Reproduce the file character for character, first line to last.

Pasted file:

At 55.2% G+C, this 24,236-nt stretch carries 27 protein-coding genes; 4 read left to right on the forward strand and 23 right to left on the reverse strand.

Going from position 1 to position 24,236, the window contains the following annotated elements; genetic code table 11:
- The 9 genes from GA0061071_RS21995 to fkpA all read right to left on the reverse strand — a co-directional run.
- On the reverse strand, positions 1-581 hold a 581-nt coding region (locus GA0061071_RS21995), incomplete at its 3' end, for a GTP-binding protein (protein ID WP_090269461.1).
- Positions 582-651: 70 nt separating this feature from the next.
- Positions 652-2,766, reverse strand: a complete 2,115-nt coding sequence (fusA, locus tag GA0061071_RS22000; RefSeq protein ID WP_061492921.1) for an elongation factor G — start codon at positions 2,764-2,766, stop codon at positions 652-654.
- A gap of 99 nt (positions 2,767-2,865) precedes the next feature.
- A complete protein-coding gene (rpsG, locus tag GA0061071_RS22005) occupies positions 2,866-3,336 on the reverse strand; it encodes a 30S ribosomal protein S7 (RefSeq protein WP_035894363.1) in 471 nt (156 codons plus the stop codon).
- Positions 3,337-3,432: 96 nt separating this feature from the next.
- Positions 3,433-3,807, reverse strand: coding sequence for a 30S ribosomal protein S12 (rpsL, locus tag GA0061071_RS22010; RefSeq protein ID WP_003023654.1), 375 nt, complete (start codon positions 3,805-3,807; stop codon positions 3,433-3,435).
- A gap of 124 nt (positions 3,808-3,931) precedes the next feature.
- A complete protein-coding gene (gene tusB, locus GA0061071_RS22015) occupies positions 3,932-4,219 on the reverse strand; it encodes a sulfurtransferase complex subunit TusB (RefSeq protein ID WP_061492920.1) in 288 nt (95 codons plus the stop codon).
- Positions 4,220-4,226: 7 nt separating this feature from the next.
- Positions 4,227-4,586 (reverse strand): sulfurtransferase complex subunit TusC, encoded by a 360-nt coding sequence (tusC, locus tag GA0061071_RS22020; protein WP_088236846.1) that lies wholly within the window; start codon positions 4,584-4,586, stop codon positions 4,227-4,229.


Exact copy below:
At 55.2% G+C, this 24,236-nt stretch carries 27 protein-coding genes; 4 read left to right on the forward strand and 23 right to left on the reverse strand.

Going from position 1 to position 24,236, the window contains the following annotated elements; genetic code table 11:
- The 9 genes from GA0061071_RS21995 to fkpA all read right to left on the reverse strand — a co-directional run.
- On the reverse strand, positions 1-581 hold a 581-nt coding region (locus GA0061071_RS21995), incomplete at its 3' end, for a GTP-binding protein (protein ID WP_090269461.1).
- Positions 582-651: 70 nt separating this feature from the next.
- Positions 652-2,766, reverse strand: a complete 2,115-nt coding sequence (fusA, locus tag GA0061071_RS22000; RefSeq protein ID WP_061492921.1) for an elongation factor G — start codon at positions 2,764-2,766, stop codon at positions 652-654.
- A gap of 99 nt (positions 2,767-2,865) precedes the next feature.
- A complete protein-coding gene (rpsG, locus tag GA0061071_RS22005) occupies positions 2,866-3,336 on the reverse strand; it encodes a 30S ribosomal protein S7 (RefSeq protein WP_035894363.1) in 471 nt (156 codons plus the stop codon).
- Positions 3,337-3,432: 96 nt separating this feature from the next.
- Positions 3,433-3,807, reverse strand: coding sequence for a 30S ribosomal protein S12 (rpsL, locus tag GA0061071_RS22010; RefSeq protein ID WP_003023654.1), 375 nt, complete (start codon positions 3,805-3,807; stop codon positions 3,433-3,435).
- A gap of 124 nt (positions 3,808-3,931) precedes the next feature.
- A complete protein-coding gene (gene tusB, locus GA0061071_RS22015) occupies positions 3,932-4,219 on the reverse strand; it encodes a sulfurtransferase complex subunit TusB (RefSeq protein ID WP_061492920.1) in 288 nt (95 codons plus the stop codon).
- Positions 4,220-4,226: 7 nt separating this feature from the next.
- Positions 4,227-4,586 (reverse strand): sulfurtransferase complex subunit TusC, encoded by a 360-nt coding sequence (tusC, locus tag GA0061071_RS22020; protein WP_088236846.1) that lies wholly within the window; start codon positions 4,584-4,586, stop codon positions 4,227-4,229.